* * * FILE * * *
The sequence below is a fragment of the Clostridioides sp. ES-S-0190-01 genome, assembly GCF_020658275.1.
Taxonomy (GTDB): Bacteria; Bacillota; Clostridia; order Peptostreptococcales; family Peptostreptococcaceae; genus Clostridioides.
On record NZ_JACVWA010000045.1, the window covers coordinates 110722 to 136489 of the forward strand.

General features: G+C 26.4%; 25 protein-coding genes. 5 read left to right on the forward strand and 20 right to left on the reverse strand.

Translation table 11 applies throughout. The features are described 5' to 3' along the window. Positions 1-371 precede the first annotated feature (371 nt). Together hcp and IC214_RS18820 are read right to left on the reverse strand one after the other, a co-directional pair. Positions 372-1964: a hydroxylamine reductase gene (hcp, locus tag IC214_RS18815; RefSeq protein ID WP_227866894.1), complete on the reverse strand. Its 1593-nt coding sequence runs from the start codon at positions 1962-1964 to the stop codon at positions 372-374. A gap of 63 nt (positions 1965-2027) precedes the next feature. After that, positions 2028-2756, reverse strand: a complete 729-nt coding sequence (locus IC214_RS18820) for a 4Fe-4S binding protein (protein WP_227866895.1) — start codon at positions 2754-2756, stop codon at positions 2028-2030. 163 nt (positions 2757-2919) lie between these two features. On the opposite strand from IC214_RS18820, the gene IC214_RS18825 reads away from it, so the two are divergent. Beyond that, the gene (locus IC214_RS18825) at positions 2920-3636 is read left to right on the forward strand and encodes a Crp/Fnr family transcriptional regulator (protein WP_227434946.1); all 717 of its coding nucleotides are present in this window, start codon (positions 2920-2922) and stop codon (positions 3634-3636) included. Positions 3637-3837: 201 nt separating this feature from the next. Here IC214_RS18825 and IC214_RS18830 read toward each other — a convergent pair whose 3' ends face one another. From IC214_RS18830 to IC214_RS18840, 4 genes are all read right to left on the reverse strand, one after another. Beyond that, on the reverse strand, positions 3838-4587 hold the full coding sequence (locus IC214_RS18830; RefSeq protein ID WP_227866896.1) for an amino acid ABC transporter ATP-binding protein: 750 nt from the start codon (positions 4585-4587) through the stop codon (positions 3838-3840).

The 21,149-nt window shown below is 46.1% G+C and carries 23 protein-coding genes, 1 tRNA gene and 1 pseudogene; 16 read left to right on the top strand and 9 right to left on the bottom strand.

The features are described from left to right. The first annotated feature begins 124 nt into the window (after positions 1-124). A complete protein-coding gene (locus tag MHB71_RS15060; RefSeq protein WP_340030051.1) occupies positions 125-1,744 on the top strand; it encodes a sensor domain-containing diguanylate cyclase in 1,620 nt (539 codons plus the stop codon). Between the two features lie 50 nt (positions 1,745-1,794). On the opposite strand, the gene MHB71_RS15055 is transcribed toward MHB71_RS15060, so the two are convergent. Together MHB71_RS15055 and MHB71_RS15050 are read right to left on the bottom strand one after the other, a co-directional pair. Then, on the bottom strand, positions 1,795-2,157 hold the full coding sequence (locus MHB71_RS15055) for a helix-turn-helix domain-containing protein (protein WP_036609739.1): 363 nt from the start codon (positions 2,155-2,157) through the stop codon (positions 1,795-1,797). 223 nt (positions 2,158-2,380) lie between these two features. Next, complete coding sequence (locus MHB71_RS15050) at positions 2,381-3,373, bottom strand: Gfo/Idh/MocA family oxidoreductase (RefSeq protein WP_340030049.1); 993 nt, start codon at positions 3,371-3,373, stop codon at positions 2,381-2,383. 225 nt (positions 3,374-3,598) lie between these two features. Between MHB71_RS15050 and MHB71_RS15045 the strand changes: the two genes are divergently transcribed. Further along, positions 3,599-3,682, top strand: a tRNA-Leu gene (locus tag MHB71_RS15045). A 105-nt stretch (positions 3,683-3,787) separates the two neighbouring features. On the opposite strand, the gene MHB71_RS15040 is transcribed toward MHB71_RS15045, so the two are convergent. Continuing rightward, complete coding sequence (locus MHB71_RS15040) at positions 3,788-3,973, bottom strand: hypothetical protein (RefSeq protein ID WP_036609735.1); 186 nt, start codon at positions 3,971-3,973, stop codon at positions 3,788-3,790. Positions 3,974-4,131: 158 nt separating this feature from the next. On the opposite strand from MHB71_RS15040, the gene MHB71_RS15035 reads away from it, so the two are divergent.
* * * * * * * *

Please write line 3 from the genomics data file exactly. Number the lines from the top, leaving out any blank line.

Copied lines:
On record NZ_JACVWA010000045.1, the window covers coordinates 110722 to 136489 of the forward strand.